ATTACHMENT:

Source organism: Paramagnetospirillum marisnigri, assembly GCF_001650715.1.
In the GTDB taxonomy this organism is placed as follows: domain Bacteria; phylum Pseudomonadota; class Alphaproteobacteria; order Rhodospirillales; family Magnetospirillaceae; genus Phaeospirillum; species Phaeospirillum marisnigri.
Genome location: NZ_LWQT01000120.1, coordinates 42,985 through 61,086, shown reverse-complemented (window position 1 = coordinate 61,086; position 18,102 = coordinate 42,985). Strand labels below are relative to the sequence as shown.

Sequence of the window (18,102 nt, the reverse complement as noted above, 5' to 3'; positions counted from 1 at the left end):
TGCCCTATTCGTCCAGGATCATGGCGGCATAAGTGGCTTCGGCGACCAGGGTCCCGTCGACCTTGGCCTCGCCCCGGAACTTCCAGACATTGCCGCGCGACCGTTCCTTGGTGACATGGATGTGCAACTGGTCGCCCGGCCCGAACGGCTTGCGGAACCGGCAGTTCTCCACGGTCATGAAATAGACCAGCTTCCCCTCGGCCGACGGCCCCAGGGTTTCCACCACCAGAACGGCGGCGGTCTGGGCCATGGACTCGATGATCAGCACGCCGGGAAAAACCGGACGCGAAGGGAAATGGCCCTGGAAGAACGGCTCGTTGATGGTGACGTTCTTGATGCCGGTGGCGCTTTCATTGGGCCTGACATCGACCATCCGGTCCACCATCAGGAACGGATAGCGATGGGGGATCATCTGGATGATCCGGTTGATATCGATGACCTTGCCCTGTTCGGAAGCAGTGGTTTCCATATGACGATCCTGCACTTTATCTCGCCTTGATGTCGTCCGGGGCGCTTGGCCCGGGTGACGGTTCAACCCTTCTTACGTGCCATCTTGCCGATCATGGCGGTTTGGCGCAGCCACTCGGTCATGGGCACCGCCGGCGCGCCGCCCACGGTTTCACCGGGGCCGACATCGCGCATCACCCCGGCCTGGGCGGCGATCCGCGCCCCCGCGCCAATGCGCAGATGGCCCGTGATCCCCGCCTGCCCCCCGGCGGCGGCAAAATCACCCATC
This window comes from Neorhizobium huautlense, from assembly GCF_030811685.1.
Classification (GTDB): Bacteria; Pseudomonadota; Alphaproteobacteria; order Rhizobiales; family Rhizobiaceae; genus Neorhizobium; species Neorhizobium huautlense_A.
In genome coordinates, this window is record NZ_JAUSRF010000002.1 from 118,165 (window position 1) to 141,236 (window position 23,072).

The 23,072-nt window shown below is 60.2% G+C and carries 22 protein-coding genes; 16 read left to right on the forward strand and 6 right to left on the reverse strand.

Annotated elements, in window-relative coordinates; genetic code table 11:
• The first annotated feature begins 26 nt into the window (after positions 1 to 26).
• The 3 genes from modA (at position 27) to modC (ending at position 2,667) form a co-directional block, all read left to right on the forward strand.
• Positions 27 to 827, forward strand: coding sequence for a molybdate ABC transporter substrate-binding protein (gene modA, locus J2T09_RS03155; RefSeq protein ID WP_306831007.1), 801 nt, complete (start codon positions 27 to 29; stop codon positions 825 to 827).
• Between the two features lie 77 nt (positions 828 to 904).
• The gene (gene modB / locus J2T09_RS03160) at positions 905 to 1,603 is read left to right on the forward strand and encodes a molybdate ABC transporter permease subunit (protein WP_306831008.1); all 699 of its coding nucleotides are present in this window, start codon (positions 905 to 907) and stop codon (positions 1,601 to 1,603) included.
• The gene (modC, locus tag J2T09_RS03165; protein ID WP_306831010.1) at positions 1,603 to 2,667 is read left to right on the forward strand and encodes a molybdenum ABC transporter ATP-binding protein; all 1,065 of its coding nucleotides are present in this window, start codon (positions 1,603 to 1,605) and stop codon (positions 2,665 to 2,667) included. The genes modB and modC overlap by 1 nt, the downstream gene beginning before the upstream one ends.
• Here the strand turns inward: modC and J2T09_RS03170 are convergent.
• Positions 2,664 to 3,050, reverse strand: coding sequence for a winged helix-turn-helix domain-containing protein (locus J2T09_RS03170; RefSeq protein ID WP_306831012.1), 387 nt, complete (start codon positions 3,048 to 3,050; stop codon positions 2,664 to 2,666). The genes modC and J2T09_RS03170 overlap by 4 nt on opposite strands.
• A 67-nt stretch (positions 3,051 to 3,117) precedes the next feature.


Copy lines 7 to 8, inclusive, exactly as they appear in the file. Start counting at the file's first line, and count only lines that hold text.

Classification (GTDB): Bacteria; Pseudomonadota; Alphaproteobacteria; order Rhizobiales; family Rhizobiaceae; genus Neorhizobium; species Neorhizobium huautlense_A.
In genome coordinates, this window is record NZ_JAUSRF010000002.1 from 118,165 (window position 1) to 141,236 (window position 23,072).